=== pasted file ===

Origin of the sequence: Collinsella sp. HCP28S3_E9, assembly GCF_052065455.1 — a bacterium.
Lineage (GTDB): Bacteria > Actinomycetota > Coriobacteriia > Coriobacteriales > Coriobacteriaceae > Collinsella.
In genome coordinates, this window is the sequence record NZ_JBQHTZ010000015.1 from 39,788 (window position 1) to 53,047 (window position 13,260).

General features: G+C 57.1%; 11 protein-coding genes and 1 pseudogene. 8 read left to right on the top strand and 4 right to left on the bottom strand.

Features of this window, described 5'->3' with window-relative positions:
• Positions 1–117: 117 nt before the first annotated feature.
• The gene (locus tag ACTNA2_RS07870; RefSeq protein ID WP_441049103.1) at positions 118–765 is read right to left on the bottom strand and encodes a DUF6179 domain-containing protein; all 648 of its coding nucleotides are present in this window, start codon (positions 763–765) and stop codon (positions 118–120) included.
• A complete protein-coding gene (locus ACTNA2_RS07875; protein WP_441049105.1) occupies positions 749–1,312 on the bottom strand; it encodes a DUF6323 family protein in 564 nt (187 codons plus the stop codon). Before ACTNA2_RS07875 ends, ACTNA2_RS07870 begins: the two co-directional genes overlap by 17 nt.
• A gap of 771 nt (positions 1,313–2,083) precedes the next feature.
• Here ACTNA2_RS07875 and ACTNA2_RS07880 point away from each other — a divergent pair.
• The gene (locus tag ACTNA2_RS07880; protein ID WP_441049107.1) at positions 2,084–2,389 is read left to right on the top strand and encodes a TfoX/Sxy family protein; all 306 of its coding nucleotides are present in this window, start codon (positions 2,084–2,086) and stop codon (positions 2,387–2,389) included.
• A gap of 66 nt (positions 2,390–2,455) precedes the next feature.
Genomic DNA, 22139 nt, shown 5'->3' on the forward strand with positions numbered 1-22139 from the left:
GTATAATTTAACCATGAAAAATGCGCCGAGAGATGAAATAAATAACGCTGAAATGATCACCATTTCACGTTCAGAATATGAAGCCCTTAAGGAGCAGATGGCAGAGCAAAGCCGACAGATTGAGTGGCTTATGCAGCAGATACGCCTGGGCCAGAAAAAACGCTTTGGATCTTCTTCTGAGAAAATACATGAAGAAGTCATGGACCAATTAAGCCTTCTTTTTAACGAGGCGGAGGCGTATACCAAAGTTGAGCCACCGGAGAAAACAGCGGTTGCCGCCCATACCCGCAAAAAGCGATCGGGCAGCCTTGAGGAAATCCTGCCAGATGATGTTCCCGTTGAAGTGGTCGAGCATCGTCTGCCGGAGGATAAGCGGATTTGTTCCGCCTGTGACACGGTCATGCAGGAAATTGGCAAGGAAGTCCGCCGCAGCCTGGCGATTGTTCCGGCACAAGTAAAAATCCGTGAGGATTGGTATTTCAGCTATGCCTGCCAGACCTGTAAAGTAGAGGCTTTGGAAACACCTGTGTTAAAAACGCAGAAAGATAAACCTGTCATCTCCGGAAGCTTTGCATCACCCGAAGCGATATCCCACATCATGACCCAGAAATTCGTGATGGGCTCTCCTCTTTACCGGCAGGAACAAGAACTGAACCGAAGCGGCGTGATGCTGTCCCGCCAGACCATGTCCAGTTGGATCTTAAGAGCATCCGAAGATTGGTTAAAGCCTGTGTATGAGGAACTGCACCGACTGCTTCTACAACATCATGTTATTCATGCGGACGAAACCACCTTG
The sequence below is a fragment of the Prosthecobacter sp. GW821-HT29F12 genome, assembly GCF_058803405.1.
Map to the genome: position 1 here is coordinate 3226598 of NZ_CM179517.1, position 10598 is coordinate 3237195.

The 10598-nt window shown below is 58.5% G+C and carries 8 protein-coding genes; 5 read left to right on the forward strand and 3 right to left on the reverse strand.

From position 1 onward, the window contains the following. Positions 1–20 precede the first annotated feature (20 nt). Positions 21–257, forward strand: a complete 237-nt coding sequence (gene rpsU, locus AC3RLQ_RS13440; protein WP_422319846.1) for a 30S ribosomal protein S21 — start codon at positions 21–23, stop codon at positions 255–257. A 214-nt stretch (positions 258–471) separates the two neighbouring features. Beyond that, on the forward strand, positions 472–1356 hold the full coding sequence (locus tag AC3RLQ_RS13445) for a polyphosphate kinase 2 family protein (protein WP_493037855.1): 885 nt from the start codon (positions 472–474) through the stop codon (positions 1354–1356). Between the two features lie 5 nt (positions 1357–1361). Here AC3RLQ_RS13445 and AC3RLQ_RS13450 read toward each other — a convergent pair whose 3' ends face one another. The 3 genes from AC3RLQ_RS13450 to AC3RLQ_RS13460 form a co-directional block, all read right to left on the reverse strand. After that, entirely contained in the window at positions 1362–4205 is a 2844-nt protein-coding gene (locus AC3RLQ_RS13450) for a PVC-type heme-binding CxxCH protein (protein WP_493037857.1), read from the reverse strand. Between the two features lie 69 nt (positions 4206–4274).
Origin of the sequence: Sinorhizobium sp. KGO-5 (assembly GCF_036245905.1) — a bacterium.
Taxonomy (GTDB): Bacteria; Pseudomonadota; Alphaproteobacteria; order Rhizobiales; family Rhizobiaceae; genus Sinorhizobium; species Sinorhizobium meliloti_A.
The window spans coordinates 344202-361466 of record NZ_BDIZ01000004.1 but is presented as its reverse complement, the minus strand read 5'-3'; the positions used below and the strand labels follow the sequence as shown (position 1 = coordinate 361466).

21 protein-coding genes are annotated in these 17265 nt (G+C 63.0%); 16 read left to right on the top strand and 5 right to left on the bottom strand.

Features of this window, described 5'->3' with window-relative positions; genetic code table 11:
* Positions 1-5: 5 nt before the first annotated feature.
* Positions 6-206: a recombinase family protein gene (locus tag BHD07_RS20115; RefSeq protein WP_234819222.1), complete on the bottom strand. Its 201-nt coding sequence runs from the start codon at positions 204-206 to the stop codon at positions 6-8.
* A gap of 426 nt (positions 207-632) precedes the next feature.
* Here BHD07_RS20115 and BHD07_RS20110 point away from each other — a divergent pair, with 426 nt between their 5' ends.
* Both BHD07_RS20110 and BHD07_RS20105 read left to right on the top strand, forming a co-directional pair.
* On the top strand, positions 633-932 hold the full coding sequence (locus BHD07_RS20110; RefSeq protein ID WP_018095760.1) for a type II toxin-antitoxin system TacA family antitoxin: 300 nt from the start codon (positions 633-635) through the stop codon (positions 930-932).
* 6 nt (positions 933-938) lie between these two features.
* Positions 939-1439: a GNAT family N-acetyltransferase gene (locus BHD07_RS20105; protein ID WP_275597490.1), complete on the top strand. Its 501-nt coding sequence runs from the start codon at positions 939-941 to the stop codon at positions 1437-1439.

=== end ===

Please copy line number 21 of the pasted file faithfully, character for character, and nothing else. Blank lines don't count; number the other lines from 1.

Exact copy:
The window spans coordinates 344202-361466 of record NZ_BDIZ01000004.1 but is presented as its reverse complement, the minus strand read 5'-3'; the positions used below and the strand labels follow the sequence as shown (position 1 = coordinate 361466).